Lately, a few parents have been asking me why I use so many picture books in my ESL lessons. Do the kids understand? And if they don't, what's the point?
I have always believed strongly in using picture books to teach. Even in my high school classroom, I often used picture books to grab students' interest and to scaffold learning. Because people of all ages (0-99) love picture books. Even kids who "hate" reading light up when being read to from a great picture book.
But at the preschool level, picture books are even more important. Do my 3-6 year olds "understand" the words? Most of them, no. But does a new, pre-verbal baby "understand" the words when a parent reads to them, speaks to them, sings to them? Not at first. However, listening lays the foundation for their language development. And the more they hear, the more they learn.
It's the same in the ESL classroom. That's why I'm happy to read, read, read. I believe the kids "understand" much more than we realize, and even if they don't, their brains are learning what English sounds like. Their brains are being wired to learn. And the more they hear, the more connections they will make.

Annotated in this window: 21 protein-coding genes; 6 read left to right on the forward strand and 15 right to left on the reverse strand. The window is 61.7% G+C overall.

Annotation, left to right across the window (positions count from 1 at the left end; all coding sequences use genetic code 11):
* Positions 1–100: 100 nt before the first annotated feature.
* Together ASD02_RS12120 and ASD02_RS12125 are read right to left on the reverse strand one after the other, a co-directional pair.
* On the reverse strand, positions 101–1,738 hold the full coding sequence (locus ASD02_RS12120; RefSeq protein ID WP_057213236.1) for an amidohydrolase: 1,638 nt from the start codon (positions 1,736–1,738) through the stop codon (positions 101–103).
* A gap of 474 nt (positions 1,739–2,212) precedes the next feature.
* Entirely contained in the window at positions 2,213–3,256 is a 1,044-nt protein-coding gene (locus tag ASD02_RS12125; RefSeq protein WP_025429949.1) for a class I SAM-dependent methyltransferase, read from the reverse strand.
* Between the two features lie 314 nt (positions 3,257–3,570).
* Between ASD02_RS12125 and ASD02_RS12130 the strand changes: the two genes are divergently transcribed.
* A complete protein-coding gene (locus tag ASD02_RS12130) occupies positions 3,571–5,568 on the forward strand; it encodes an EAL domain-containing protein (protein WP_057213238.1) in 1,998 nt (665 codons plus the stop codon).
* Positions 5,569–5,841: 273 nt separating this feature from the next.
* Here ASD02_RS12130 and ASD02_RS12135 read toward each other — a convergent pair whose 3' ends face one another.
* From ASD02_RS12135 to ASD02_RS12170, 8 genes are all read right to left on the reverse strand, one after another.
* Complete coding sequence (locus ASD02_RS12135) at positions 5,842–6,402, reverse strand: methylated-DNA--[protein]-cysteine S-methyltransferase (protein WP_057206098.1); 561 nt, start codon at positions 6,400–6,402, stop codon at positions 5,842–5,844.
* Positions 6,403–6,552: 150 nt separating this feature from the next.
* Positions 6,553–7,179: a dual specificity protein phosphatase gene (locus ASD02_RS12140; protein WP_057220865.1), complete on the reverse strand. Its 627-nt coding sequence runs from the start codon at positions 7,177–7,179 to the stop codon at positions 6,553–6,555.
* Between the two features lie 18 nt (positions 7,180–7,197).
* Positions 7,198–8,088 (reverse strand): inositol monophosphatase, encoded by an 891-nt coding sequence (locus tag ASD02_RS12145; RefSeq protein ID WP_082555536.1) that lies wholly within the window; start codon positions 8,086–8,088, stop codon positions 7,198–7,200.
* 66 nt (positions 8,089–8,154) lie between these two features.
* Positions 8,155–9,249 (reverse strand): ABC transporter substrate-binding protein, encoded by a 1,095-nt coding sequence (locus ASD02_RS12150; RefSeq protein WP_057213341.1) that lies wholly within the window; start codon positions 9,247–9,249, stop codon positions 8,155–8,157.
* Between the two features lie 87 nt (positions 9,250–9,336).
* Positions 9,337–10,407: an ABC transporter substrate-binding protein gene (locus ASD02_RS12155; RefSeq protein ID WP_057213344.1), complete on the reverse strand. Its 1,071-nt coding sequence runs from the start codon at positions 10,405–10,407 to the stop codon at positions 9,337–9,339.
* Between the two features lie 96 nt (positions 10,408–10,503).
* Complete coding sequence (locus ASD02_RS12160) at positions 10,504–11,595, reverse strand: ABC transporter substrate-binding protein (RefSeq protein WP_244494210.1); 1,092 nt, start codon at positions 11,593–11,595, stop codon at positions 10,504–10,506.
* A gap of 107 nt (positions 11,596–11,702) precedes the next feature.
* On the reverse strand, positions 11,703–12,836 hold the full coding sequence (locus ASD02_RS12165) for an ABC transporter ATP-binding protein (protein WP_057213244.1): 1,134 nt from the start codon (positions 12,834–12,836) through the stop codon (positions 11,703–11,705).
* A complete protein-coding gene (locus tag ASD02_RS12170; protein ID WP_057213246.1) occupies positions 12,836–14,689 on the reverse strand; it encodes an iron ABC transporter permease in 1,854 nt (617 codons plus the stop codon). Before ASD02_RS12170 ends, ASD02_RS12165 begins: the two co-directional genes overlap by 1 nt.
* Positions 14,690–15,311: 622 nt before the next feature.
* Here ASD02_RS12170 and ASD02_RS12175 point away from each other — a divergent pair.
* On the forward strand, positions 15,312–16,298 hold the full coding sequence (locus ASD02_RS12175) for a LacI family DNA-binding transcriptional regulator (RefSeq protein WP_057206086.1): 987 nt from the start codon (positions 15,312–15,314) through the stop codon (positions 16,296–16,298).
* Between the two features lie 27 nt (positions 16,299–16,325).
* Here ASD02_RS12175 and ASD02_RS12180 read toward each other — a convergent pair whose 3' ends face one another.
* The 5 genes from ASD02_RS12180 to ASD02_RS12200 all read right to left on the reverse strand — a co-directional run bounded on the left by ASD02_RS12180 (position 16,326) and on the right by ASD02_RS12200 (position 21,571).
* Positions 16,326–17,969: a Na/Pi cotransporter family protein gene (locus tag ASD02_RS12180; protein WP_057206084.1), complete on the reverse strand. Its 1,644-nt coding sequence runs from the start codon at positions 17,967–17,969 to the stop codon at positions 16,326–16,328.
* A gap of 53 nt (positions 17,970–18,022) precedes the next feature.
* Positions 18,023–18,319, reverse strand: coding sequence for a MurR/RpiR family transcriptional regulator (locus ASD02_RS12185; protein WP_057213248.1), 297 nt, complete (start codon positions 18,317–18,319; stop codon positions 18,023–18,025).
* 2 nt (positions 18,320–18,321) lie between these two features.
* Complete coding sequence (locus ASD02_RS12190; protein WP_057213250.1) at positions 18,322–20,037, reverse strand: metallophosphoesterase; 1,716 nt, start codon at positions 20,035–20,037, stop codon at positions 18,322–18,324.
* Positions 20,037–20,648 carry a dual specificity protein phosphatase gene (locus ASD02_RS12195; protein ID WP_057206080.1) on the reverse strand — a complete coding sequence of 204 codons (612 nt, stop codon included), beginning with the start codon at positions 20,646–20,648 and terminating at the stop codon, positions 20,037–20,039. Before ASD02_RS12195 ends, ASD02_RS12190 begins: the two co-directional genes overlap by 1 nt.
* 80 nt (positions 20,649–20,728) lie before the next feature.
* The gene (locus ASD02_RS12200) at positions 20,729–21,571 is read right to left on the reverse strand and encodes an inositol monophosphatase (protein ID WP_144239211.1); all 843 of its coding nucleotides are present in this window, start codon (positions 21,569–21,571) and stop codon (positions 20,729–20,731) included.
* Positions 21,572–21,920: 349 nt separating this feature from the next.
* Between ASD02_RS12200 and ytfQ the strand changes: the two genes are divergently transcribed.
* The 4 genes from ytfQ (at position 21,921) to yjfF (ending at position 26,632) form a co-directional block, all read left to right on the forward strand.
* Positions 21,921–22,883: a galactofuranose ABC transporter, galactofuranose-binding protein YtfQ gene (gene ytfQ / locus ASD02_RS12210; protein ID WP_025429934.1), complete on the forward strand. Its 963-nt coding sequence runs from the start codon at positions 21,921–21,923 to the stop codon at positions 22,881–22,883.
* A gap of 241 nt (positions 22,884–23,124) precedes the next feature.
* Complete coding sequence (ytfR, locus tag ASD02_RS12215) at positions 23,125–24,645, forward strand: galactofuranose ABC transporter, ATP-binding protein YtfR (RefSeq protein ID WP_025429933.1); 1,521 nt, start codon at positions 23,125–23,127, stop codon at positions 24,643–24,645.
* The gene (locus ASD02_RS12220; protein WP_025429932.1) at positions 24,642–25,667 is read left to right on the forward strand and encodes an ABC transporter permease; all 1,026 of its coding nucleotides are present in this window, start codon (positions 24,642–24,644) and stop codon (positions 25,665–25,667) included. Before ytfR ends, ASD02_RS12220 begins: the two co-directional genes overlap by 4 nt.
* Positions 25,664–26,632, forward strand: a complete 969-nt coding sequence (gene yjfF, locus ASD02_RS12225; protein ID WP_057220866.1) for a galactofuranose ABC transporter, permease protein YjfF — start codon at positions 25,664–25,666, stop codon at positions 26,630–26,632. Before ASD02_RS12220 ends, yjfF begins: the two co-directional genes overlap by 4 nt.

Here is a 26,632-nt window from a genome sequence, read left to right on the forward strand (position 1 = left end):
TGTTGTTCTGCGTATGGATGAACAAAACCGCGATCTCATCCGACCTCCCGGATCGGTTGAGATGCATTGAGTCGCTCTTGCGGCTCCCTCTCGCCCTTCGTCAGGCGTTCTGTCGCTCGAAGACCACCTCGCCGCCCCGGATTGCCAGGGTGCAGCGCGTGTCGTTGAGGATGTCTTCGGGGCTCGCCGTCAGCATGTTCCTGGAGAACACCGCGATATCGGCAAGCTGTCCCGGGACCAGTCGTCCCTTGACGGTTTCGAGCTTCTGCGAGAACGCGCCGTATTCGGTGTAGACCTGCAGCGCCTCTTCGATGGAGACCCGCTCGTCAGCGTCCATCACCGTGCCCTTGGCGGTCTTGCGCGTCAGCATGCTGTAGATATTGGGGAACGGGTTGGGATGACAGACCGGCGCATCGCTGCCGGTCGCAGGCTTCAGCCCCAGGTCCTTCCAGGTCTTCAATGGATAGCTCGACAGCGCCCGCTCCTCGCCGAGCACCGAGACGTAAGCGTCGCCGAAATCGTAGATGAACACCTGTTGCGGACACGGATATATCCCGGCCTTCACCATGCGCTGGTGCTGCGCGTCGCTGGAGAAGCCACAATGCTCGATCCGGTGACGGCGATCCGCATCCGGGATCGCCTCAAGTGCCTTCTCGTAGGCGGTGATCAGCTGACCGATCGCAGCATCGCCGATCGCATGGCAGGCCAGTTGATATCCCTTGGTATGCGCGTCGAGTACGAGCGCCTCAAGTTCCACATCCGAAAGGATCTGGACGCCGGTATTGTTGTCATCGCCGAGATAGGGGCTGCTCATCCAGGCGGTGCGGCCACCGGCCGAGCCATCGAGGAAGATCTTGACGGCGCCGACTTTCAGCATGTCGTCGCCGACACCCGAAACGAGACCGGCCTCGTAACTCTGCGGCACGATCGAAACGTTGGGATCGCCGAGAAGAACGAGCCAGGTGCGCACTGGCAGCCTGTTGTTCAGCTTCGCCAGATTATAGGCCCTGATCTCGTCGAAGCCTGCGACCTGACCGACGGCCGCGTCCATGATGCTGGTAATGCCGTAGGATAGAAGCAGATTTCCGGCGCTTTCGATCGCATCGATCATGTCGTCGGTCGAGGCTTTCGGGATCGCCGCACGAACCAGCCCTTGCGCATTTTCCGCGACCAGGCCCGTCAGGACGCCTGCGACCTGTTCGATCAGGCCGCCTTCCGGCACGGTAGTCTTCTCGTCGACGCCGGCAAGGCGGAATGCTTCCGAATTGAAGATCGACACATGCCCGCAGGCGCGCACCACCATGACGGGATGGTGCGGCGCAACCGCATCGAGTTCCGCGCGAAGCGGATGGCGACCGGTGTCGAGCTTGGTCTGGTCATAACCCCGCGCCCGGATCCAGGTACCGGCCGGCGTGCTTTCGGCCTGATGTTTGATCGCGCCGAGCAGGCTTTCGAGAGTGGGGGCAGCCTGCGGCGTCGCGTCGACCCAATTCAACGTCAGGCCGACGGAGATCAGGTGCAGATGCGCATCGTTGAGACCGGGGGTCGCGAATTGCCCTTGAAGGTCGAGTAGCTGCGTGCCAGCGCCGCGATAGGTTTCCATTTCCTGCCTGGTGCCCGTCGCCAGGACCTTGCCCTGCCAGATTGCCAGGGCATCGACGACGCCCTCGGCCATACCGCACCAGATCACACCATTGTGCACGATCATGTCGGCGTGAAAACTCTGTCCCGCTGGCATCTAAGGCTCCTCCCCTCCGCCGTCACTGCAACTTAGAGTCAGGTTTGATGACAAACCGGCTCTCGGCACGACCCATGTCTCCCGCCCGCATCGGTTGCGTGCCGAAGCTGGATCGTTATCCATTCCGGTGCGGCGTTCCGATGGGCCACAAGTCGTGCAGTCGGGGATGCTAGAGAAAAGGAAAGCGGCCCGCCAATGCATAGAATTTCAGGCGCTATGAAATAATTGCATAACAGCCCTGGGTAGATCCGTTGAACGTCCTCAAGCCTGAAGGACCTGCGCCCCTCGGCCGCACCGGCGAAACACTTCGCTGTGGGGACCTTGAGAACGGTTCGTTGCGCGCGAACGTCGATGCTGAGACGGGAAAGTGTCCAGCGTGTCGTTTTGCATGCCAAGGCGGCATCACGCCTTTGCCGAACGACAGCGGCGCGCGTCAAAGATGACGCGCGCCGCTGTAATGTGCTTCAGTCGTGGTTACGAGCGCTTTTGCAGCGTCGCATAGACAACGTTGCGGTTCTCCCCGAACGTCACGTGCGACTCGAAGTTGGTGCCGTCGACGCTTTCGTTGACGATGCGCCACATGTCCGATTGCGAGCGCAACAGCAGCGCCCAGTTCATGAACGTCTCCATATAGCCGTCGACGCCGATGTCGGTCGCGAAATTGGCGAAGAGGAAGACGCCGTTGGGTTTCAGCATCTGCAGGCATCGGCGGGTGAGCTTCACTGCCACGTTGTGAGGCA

And for those skeptics out there, here's a picture book (what else?) to prove my point.
This brilliant picture book tells the story of some bugs who discover a mysterious plant. As it grows and grows, they decide to make a tree fort. The clincher? The entire story is told in a made-up bug language. But thanks to the pictures (and a child's understanding of how language works) the story is easy to follow. And not just that, it's a joy to follow.
So read, read, read, whether the kids "get it" or not. Because you're doing something even more than teaching vocabulary. You're teaching "language".
Taa-taa for now!